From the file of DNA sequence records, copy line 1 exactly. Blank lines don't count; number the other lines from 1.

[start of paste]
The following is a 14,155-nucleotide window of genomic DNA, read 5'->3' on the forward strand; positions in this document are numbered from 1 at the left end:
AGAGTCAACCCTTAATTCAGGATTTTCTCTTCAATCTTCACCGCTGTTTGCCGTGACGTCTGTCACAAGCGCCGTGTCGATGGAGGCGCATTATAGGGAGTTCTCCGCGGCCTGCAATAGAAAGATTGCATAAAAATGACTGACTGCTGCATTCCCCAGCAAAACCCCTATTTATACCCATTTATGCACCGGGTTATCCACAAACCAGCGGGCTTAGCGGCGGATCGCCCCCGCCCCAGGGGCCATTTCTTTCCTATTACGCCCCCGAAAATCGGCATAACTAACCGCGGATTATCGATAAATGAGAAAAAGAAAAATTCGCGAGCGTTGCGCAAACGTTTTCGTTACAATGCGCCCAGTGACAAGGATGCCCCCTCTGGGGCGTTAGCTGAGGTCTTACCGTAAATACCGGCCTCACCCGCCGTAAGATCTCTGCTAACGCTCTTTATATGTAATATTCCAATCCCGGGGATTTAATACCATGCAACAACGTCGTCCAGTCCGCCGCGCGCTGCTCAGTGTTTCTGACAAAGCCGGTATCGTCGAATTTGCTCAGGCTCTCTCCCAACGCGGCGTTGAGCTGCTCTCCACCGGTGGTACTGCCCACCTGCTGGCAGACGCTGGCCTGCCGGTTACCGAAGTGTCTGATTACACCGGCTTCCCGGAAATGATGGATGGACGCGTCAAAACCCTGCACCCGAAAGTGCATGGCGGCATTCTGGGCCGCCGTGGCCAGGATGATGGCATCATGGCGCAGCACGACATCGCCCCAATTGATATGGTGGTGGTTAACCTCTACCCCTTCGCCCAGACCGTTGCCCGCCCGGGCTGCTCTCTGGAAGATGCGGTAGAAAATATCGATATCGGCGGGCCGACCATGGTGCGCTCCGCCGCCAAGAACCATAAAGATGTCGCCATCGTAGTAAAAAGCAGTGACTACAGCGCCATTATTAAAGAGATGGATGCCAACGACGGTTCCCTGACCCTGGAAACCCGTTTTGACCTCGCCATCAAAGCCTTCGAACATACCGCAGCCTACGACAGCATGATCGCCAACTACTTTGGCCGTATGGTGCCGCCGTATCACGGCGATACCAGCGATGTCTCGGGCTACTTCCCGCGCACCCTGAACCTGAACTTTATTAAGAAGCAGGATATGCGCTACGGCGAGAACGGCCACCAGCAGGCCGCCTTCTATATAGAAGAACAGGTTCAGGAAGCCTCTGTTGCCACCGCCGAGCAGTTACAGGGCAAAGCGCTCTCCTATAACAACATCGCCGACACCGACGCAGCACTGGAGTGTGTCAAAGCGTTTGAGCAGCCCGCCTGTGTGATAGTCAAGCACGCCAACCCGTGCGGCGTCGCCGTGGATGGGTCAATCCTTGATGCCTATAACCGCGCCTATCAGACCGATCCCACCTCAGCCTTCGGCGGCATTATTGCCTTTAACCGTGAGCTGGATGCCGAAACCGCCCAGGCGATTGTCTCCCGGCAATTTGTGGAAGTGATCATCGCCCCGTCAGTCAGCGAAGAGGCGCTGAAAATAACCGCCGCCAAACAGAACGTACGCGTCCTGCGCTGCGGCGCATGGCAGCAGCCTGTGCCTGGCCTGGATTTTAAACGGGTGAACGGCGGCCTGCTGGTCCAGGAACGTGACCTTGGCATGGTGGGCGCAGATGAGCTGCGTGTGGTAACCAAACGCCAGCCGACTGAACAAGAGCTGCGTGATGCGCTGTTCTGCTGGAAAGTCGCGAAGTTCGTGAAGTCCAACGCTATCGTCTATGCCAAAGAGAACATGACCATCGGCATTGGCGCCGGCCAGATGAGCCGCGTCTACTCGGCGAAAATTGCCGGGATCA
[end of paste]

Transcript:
The following is a 14,155-nucleotide window of genomic DNA, read 5'->3' on the forward strand; positions in this document are numbered from 1 at the left end: